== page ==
Lipinski-Rule of thumb is used evaluate drug-likeness or determine if a chemical compound with a certain pharmacological or biological activity has chemical properties and physical properties that would make it a likely orally active drug in humans.

7) Predicting side effects

  • Doing pharmacokinetic test (wet and dry lab) to figure out the interaction of drug with cells
  • Show effectiveness of the drug on cell models, collect the data and use it to optimize hit identification ML model

8) Animal and human trials

  • The purpose is to show the effectiveness of the drug (how active the compound is) and clarify the side effects

These steps are proven and all very feasible. They’re needed to take any small molecule drug to market, and this pre-clinical to the clinical pipeline has been in place for many years to gain FDA approval for any new drug.

Next steps:

What’s needed to pursue this idea?

  1. Collect data on SPEM1 inhibitors:
  • Wet lab work to try out a bunch of small molecules on the SPEM1 target by a high throughput screen. A collaboration with a biochemistry lab would be a wise choice.
  1. Use collected data on the training of the prototype hit identification model: Github repository of the code to our hit identification model/prototype.

Financial Incentives:

The price of the SPEM1 inhibitor we hope to develop is $15 per 500 mg (minimum) — $25 per 500 mg (maximum)*. In comparison to the current price of birth control for women, our solution completely revolutionizes accessibility to essential drugs. Birth control pills for women in the United States can cost between $0–50, depending on the insurance plan. Over 180,700 women in the United States will have an unintended pregnancy, which has an associated cost of $320M to the health care system. 60% of women aged 15–29 in the United States don’t have access to contraception, due to cost-related reasons. All women deserve to have control over their fertility, and shouldn’t have to make grave sacrifices in order to achieve a state of healthy reproductive health.

The global contraceptive pills market is expected to grow from $16.51 billion in 2020 to $18.36 billion in 2021 at a compound annual growth rate (CAGR) of 11.19%. Therefore, looking at it from a bird’s eye view, the market is expected to reach $95.04 billion in 2025 at a CAGR of 7.63%. Additionally, in 2019, the pills segment led the market accounting for the largest revenue share of over 40% as pills were the most common and popular contraceptive method due to their convenience of use.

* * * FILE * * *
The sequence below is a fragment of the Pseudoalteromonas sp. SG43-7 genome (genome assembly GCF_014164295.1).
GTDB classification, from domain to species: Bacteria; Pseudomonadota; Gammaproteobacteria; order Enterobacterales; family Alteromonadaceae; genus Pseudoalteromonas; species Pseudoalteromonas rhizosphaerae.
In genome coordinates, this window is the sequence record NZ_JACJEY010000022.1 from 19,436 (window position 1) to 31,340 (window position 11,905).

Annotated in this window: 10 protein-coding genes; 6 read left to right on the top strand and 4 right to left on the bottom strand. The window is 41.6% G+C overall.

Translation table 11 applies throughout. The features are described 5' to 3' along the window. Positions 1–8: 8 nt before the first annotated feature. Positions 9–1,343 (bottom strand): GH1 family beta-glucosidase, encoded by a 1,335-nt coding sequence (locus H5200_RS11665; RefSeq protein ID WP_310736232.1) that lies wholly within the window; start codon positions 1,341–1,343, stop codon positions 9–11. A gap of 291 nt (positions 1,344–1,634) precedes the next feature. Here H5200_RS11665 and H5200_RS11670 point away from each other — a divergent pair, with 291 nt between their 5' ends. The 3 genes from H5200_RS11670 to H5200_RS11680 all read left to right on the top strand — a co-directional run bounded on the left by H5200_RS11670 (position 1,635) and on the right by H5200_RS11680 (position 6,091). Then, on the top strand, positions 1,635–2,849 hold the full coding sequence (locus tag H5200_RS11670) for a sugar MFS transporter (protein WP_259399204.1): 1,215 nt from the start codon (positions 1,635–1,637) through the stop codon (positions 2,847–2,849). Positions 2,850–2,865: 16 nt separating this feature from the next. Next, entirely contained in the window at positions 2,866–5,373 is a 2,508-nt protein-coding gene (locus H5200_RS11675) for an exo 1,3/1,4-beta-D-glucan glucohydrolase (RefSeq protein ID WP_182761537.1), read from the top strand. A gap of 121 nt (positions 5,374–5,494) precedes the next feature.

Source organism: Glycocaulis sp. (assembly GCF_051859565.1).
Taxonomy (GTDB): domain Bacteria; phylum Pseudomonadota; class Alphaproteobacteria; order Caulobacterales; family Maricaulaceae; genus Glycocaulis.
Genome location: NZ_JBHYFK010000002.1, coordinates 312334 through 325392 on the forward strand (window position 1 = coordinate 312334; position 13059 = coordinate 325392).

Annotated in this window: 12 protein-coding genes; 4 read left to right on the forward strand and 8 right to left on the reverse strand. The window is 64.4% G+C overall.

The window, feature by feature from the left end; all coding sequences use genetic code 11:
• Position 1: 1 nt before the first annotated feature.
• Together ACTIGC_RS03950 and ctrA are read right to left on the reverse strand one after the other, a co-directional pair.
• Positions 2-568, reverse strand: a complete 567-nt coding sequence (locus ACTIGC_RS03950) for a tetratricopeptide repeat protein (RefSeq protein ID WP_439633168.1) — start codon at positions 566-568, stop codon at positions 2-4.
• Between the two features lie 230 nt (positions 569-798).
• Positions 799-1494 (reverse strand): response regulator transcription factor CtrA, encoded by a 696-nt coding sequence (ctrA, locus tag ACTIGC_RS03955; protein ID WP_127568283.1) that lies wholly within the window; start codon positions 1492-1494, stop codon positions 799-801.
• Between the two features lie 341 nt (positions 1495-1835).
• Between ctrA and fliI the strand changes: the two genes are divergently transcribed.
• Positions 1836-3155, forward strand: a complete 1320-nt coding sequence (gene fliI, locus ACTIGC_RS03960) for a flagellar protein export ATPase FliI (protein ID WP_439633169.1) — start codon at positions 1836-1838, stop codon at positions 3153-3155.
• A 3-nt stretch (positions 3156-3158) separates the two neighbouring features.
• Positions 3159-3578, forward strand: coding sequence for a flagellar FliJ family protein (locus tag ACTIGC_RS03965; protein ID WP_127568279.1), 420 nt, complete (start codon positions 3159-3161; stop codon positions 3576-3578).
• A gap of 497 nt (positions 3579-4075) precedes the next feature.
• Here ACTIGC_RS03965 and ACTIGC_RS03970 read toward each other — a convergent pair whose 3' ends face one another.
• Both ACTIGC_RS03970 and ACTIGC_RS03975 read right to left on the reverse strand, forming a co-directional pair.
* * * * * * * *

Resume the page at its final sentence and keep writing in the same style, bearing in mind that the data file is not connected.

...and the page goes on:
According to the United Nations’ Department of Economic and Social Affairs, by 2030, the world population will reach 8.6 billion and by 2050, it will be 9.8 billion. The prevalent anxiety is that such an explosion of numbers will create wide socio-economic imbalances, especially in poor countries. This desperate need to control population growth is expected to be one of the leading Contraceptive Pills Market trends in the immediate future. Furthermore, the increasing prevalence of teenage pregnancies, particularly in the U.S. is also driving the growth of this market.

*Calculated under the assumption that an inexpensive drug target of $0.03–0.05 per 1 mg can be found with our hit identification model.


For 60 years, since the clinical trials for the birth control pill in the 1950s, women who rely on hormonal birth control for contraception and other uses have been suffering.

When looking into a case study of reproductive health and Ferran’s and Power’s Quality of Life Index (QLI) among metropolitan Portuguese communities, it is evident that an improvement in the contraception system is needed. Higher age groups, better economic status, higher age at first use, absence of long-term illness, reproductive illness and domestic violence were important determinants of reproductive health and quality of life among these women in our case study. Their reproductive health was in flux, and evidently so was their overall quality of life. If we are to apply the data of the Portuguese Quality of Life Indicator (Index) and the 25% effect reproductive health has on individual wellness, improving the birth control system and allowing for family planning and more prepared childhood environments, raises the life index by 1.25 on the scale out of 10.

Condoms have been the only contraceptive on the male’s part in a relationship. While condoms are great protection against STI’s, women are frequently burdened with the task of pregnancy protection by using birth control pills, even though the biology of their reproductive system is not the best suited to hormonal or non-hormonal birth control pills.

Ultimately, the untapped market of non-hormonal male birth control can surprisingly fix the problems present in current female contraception.

Without a doubt, the first step towards breaking into this market will be the creation of affordable and non-hormonal birth control for men, free from the burden of hormone-related side effects with the same if not higher efficacy.